The queue—either straight or switchback—creates an instant hierarchy. Your group holds a physical position in that queue. Other groups are ahead of you, and others behind. It is understood that the people ahead get to go on the ride first, while you get to go before the people behind you.

Which brings us to a cultural concept called Fairness. This is a peculiarly American belief.  In our daily lives, Americans are not interested as much in justice (a legal construct) as in being treated fairly. Guests in theme parks will endure a ridiculously long wait only because everyone else in the line is treated to the same wait length. That may be uncomfortable, but it is fair as equal discomfort under the law of fairness for all.

However, that sense of fairness disappears when the line – and the guest’s place in the hierarchy – is disrupted. Once you build a switchback (that long folded-over holding snake line), that sequence hierarchy must hold right up to the attraction entry.

But often it doesn’t. Sometimes it holds up but just until it feeds into a large holding area, particularly for theater attractions. The anteroom holds the number of audience members the theater was designed for, and it usually features some preshow attractions to engage guest interest as the inevitable countdown clock signals the approaching minutes until the theater doors open. This system seems logical until you create a serious violation of the fairness ethic.  In this case, it is this: once within the wide-open pre-show lobby, where the line formation breaks apart, guests from behind can and will move past you to position themselves by the theater door, symbolically claiming the first seating. That’s a line system designed to violate the social fairness rule.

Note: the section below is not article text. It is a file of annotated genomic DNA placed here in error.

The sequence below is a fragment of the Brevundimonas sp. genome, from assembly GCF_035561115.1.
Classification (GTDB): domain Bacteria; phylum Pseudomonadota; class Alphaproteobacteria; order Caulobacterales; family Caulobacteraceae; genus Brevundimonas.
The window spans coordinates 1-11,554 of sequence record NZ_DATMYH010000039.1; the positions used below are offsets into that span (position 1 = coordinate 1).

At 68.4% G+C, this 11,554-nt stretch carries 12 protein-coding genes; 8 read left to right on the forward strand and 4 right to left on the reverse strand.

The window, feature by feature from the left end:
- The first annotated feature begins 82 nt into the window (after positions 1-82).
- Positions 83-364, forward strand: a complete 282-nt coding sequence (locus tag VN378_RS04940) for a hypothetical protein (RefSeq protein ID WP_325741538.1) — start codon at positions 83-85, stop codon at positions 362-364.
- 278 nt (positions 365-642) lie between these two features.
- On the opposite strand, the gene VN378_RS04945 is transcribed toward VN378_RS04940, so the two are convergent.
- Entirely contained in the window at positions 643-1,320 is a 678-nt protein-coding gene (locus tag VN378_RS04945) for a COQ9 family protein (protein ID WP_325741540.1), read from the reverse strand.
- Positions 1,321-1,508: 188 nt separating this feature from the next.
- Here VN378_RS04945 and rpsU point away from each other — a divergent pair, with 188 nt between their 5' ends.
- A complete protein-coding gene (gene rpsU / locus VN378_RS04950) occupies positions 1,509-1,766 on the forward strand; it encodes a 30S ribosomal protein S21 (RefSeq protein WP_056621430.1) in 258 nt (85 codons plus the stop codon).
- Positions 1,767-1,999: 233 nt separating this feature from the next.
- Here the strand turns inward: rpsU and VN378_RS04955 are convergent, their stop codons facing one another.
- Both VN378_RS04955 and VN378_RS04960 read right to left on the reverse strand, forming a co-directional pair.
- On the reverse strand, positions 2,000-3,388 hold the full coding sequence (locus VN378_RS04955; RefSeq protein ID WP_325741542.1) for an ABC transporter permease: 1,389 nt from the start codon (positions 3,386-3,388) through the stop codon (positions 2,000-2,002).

In fact, there may not actually be any seating at all in the attraction. You may enter a standup theater where all the viewing positions are pretty much equal – but the guest standing in line doesn’t necessarily realize that.

It doesn’t even matter that you may supply plenty of signage informing them of what’s ahead; most people don’t read such advisories, nor absorb the information even if they do. There are only a few places in any attraction where people are primed to receive and accept information as they progress through. The remainder just doesn’t get noticed or absorbed.

All the guest knows is that the park just violated the social contract—that tacit understanding established with the guest—made when you funneled them into the initial switchback.

They feel cheated, because they know they have been treated unfairly. You forced them into a choice they did not expect to be making—either view the preshow or make a dash for the theater door.  Either choice means taking a loss—and human beings hate even the idea of loss.